RibbonControlSizeLarge so that it looks better. The other property of note is OfficeImageId. A button can hold either no image, an image from a resource, or a built in Office image. To use an Office image, I needed to find the image's Id which can be done by downloading the Office 2007 Icons Gallery from http://www.microsoft.com/downloads/details.aspx?familyid=12b99325-93e8-4ed4-8385-74d0f7661318&displaylang=en . I chose OmsSlideInsert. Double-clicking the button brings up the click event handler, and inside it we need code to create the custom task pane and display it. An
ElementHost is added to the Windows Forms user control, to host the WPF control. For this, we need WindowsFormsIntegration.dll to be referenced. An event handler is also added for when the task pane is closed, so that it can be removed from memory.
private void button1_Click(object sender, RibbonControlEventArgs e)
= new ElementHost();
= new ImageSearchWpfUserControl();
_ElementHost.Dock = System.Windows.Forms.DockStyle.Fill;
_UserControl = new WinFormsUserControl();
= Globals.ThisAddIn.CustomTaskPanes.Add(_UserControl, "Yahoo Images Searcher");
m_CustomTaskPane.Visible = true;
void m_CustomTaskPane_VisibleChanged(object sender, EventArgs e)
Microsoft.Office.Tools.CustomTaskPane ctp =
(sender as Microsoft.Office.Tools.CustomTaskPane);
if (ctp.Visible == false)
Here we, again, used the wonderful
Globals class, which gives easy access to your add-in and Office integration from any code file.
See the Yahoo Images button on the far right, and the WPF search results.
The next task is to add a button to the Review tab (TabReviewWord) labelled Keyword Analysis, which will send the document to the Yahoo Content Analysis web service (after trying it it's not that good but oh well) to get keywords for the document. I added a new tab to the ribbon, and added a group with a button. The button's OfficeImageId was set to FunctionsRecentlyUsedtInsertGallery. On clicking the button, we need to post the data to the web service, and then iterate through the results before displaying them in a standard MessageBox. To get the document text I used
Globals.ThisAddIn.Application.ActiveDocument.Content.Text . Many other properties and functions can be found by browsing the intellisense. Below, note the Keyword Analysis button and see that the web service has identified relevant keywords to the active document.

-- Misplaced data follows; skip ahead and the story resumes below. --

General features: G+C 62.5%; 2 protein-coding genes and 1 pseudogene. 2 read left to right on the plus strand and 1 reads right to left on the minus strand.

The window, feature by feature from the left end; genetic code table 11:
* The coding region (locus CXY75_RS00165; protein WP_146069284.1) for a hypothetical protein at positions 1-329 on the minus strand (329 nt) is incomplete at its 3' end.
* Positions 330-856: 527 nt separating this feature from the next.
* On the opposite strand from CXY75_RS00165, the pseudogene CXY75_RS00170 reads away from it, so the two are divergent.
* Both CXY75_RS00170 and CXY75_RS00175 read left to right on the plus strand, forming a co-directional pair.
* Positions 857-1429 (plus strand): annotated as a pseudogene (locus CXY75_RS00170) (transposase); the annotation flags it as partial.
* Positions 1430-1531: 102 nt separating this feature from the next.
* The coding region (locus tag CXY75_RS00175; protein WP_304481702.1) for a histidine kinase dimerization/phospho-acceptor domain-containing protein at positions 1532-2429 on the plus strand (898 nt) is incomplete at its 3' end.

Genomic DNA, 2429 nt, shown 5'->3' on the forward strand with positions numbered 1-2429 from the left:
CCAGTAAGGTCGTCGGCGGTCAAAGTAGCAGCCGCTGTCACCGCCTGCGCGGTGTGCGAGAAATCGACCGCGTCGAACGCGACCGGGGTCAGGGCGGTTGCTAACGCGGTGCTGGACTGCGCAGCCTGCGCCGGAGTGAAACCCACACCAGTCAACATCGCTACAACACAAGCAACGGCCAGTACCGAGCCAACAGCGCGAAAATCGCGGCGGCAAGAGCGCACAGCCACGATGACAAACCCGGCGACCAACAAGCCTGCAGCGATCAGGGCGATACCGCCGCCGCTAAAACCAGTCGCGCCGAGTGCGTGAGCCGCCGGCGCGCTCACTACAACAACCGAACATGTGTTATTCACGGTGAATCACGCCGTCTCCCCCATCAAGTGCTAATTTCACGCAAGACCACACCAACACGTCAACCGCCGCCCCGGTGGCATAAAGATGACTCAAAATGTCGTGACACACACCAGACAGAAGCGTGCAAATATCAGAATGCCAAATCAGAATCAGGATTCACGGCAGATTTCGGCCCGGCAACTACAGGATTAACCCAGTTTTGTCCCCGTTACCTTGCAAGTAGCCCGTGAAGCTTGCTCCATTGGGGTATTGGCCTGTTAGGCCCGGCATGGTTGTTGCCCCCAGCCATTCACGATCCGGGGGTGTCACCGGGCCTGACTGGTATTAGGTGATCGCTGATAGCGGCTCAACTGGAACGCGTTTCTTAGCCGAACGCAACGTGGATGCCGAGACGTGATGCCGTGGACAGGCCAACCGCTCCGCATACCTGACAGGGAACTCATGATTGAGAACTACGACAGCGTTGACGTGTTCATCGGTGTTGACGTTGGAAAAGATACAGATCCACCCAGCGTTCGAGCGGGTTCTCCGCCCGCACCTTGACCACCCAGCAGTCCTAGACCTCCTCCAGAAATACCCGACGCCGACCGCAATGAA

private void button2_Click(object sender, RibbonControlEventArgs e)
System.Net.WebClient wc = new System.Net.WebClient();
System.Collections.Specialized.NameValueCollection nvc =
XDocument xdoc = XDocument.Parse(Encoding.UTF8.GetString(
StringBuilder keywords = new StringBuilder();
foreach (var xresult in xdoc.Elements().First().Elements())
This was a quick intro to, among other things, the new Ribbon Designer in Visual Studio. The Ribbon Designer also allows you to add new menu items to the Office Button as well as allowing you to (irreversibly) export the ribbon to XML for some more advanced functions such as repurposing commands. For example, if you repurpose FileSave, whenever a user presses Ctrl+S, or clicks Save instead of the normal save dialog opening, your custom code can run. To try this, export the XML from the ribbon designer, follow instructions in the comments in the code and add the following XML and C# code, which will ask a user if he/she really wants to save before saving:
<customUI onLoad="Ribbon_Load" xmlns="http://schemas.microsoft.com/office/2006/01/customui">
<command idMso="FileSave" onAction="doYouWantToSave" />
<group id="group1" label="Web">
<button id="button1" imageMso="OmsSlideInsert"
onAction="button1_Click" screentip="Yahoo! Images"
supertip="Search Yahoo! Images for images to add to your document." label="Yahoo Images"
<group id="group2" label="Analysis">
<button id="button2" imageMso="FunctionsRecentlyUsedtInsertGallery"
screentip="Keyword Analysis" supertip="Find keywords in this document using Yahoo! web service"
label="Keyword Analysis" size="large" />
private void doYouWantToSave(Microsoft.Office.Core.IRibbonControl control, bool cancel)
cancel = (System.Windows.Forms.MessageBox.Show("Do you really want to do FileSave?",
== System.Windows.Forms.DialogResult.OK) ? false : true;
The attached code also contains a ribbon tab called mess. This has visible = false set by default, but after changing that, you can see how other controls can be added to the ribbon (besides buttons) such as galleries, button groups, toggle buttons. Notice how it appears before the Mailings tab – this is due to the
Position property being set.
The code Download WordAddIn1.zip - 132.9 KB is functional, and it fulfils its purpose of showing basic integration with Office using VS 2008, and some XLINQ. Enjoy. A brief description of how to use the article or code. The class names, the methods and properties, any tricks or tips. Blocks of code should be set as style "Formatted" like this:
Points of Interest
Annoying: The thumbnail images being hosted on a bad server which gives protocol violations
Nice: There is a function for practically anything you can do in Office
Nice: To install, go to the debug folder and just doubleclick the WordAddIn1.vsto! Easy.
Important: There are loads of codes/OfficeIds for things but they can be found on downloadable spreadsheets/documents.
Nice: It actually works quite well.
28 November 2007 - Added original article
30 November 2007, 5 December 2007 - Minor update